Date on Master's Thesis/Doctoral Dissertation


Document Type

Doctoral Dissertation

Degree Name

Ph. D.


Criminal Justice

Degree Program

Criminal Justice, PhD

Committee Chair

Higgins, George E.

Committee Member

Andreescu, Viviana

Committee Member

Vito, Gennaro F.

Committee Member

Richards, George

Author's Keywords

pursuits; collisions; injuries; police pursuits; vehicular pursuits; pursuit-related collisions and injuries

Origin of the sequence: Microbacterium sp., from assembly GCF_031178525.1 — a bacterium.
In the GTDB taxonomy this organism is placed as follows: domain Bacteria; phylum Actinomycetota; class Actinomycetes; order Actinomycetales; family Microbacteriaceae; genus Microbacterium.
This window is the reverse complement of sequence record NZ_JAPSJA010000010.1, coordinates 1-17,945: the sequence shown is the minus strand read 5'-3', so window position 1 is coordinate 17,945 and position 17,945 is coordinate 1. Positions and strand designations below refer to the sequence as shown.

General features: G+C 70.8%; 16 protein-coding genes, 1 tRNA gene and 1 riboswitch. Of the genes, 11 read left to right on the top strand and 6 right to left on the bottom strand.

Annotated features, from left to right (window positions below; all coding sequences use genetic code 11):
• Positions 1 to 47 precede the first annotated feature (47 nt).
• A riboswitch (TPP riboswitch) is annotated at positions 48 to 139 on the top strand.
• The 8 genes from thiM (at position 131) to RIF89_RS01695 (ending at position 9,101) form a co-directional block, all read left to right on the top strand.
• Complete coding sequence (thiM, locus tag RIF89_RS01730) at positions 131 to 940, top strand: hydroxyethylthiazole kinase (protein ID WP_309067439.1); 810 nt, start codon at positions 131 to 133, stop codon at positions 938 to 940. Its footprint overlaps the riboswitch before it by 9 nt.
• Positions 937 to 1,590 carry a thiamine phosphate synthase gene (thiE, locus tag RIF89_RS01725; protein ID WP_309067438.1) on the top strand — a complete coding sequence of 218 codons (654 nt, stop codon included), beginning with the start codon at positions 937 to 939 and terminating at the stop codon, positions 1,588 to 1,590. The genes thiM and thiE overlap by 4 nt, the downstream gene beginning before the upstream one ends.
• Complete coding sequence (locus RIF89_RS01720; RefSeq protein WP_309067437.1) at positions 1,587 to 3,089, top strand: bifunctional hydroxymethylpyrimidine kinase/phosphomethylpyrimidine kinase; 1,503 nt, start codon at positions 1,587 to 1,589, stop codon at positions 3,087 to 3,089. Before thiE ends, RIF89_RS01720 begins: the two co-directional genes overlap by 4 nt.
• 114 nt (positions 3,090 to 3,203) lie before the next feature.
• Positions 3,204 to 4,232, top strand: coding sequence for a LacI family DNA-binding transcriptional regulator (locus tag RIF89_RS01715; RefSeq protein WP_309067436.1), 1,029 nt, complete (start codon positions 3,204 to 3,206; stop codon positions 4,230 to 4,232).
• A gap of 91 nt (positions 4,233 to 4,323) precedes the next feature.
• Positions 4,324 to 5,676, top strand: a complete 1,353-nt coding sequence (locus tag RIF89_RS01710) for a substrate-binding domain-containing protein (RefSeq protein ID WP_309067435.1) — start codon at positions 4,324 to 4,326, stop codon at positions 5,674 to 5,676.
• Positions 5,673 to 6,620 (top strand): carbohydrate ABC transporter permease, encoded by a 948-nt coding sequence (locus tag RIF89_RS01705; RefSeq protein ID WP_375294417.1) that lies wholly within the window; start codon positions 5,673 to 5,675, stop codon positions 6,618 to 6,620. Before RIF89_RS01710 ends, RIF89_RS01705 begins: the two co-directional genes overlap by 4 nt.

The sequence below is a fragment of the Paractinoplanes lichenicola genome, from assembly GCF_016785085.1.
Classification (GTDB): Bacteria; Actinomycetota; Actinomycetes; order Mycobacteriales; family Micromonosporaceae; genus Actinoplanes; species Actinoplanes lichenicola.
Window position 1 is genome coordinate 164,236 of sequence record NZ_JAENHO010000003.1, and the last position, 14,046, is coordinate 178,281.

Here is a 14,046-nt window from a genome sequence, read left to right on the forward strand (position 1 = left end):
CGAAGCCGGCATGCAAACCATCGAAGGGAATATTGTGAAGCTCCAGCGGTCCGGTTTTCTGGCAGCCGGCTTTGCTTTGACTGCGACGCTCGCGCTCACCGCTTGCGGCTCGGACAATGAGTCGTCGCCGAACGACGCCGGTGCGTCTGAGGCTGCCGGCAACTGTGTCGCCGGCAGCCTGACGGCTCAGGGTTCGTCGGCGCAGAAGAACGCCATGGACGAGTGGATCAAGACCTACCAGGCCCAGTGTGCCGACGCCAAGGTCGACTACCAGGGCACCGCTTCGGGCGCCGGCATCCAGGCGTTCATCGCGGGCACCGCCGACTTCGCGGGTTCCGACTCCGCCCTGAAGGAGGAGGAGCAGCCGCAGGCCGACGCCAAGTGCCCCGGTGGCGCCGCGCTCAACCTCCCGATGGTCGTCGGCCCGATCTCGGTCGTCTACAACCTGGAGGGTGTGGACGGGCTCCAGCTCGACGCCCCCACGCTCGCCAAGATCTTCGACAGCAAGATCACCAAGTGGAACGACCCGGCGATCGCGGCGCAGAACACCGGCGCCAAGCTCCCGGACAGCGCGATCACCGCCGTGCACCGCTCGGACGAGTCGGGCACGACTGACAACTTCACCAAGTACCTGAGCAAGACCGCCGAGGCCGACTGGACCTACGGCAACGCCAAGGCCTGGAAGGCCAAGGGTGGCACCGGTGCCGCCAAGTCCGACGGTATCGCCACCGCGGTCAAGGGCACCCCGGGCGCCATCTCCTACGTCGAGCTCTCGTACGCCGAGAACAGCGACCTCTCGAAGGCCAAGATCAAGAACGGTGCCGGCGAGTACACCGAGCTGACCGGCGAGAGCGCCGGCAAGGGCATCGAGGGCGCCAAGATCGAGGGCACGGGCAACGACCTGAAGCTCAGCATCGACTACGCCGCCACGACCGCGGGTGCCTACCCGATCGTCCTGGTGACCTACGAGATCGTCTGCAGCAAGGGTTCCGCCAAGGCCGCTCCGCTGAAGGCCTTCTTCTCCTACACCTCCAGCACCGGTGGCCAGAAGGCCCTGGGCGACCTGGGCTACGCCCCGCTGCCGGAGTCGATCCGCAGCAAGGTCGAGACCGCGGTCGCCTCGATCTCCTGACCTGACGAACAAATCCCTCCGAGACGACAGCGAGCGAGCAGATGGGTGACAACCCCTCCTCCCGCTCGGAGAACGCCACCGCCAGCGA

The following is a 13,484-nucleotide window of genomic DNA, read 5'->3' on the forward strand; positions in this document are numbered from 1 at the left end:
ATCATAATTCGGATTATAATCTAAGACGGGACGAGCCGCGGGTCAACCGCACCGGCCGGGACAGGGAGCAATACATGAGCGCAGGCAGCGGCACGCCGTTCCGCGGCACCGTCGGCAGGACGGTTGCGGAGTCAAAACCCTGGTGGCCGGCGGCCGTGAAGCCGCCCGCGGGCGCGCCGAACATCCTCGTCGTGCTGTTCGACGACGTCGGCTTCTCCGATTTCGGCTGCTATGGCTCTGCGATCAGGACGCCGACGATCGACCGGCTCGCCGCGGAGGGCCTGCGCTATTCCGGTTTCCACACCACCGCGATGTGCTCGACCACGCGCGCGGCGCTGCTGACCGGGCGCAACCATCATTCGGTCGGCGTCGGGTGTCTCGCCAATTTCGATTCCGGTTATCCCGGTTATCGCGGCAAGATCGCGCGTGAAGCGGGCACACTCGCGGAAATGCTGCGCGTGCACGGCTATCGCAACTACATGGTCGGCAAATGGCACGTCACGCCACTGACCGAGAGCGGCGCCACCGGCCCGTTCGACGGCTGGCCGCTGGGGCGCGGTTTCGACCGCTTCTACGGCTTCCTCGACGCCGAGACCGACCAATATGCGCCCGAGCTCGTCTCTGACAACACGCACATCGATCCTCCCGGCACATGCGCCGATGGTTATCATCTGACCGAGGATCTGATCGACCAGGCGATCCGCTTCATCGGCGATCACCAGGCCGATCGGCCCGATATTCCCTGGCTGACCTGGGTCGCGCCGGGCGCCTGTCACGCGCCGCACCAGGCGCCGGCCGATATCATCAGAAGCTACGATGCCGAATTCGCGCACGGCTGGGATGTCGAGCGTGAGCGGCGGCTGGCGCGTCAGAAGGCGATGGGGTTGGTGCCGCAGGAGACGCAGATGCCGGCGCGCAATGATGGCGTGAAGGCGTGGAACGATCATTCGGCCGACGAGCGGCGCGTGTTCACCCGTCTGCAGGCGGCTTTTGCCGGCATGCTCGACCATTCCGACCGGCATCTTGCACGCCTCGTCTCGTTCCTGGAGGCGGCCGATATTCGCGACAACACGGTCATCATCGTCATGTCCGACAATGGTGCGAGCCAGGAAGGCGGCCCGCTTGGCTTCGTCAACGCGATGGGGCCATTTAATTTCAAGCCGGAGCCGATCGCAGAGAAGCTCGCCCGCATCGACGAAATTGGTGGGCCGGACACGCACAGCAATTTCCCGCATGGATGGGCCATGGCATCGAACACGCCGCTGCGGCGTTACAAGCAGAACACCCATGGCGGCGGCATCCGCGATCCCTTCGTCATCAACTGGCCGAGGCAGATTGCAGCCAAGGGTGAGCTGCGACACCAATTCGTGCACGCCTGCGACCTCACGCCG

This study investigates the trends in vehicular pursuits conducted by the Kentucky State Police (KSP) over time (i.e., years 2009 - 2017). Additionally, predictors for collisions and injuries were examined. The issues surrounding vehicular pursuits center on officer safety and agency liability concerns with the most significant of these being collisions and injuries. This study contains several primary areas. Chapter two includes a review of the literature surrounding the area of vehicular pursuits. Specifically, it reviews definitions pertinent to this study, legal aspects concerning pursuits, major empirical studies conducted on pursuits and specific risks associated with pursuit practices. This section was utilized to develop the themes for analysis. Chapter three covered the methodology for this study. In this chapter, the measures for analysis were presented and the analysis plan was thoroughly explained. The analysis plan involved three steps: Step 1: Descriptive Statistics; Step 2: Trend Analysis and Step 3: Logistic Regressions. The trend analysis employs a Bayesian process utilized by the Center for Disease Control and Prevention (CDC). This process is used to examine risk behaviors over time and was ideal for conducting the type of analysis required for this study. Chapters 4 presents the results of this study. The results indicate an upward trend in pursuit-related collisions and injuries between 2009 and 2017. The results determined that pursuits involving three or more units had the potential to increase the likelihood of collisions while the use of tire deflation devices was found to decrease the risk of collisions. No predictors were found significant for injuries. Chapter 5 contains the discussion, policy recommendations, study limitations, recommendations for future studies and conclusions. The policy recommendations should be generalizable across law enforcement agencies of similar disposition to the KSP. Recommendations are presented in the areas of intervention techniques, pursuit policy development, compliance with pursuit policy, and the development of pursuit training programs. Lastly, this study concludes with limitations and conclusions which focus on suggestions for improvement and provisions for making any future studies conducted on KSP pursuit data more robust.